The Undeniable Impact of Women in Senior Leadership Roles and Strategies for Retention-image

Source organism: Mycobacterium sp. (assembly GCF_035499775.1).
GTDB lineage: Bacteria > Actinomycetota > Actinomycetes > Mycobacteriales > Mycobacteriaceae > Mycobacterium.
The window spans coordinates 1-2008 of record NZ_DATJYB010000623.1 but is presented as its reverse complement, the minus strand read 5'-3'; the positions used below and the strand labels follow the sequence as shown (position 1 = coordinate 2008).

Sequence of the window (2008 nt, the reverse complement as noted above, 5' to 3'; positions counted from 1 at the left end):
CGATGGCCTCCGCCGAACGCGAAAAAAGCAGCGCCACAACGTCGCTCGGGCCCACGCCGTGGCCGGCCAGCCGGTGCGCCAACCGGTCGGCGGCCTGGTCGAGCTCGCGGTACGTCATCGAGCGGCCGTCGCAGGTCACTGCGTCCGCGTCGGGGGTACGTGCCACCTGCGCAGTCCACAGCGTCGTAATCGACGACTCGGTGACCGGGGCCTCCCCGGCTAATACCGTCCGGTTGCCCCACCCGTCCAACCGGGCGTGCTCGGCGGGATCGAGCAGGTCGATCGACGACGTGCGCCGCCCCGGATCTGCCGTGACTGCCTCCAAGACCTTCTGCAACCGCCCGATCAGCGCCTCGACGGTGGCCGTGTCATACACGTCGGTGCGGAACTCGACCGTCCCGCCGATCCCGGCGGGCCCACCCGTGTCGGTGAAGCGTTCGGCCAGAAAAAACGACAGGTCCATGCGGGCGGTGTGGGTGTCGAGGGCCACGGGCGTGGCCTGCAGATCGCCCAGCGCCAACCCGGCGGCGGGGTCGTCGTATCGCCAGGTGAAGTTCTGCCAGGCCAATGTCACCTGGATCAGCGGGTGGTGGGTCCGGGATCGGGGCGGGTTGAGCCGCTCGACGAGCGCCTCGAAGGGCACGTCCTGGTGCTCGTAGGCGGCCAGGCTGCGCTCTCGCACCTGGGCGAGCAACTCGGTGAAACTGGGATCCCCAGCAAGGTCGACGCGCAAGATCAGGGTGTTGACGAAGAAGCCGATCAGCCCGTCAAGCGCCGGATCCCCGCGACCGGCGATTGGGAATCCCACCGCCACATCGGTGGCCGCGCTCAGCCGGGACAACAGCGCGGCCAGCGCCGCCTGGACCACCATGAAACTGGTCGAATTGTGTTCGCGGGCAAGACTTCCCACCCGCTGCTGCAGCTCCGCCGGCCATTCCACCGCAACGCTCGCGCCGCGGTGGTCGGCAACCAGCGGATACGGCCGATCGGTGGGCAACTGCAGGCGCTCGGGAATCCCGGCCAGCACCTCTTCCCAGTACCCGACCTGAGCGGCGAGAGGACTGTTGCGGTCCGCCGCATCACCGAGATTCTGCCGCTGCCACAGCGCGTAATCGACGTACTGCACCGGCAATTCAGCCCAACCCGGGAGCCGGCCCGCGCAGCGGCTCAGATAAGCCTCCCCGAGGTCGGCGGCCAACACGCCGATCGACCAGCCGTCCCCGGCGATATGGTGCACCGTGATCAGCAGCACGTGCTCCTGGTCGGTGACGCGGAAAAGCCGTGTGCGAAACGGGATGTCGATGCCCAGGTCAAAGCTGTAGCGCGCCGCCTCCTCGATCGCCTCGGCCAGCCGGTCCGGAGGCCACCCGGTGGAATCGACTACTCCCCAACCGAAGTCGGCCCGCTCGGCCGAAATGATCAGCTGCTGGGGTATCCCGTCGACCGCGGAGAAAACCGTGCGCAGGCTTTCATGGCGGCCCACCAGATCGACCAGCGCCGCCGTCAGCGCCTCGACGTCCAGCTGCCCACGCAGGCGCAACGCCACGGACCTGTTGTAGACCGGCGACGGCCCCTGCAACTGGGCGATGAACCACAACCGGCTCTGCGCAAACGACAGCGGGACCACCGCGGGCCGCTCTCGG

The Undeniable Impact of Women in Senior Leadership Roles and Strategies for Retention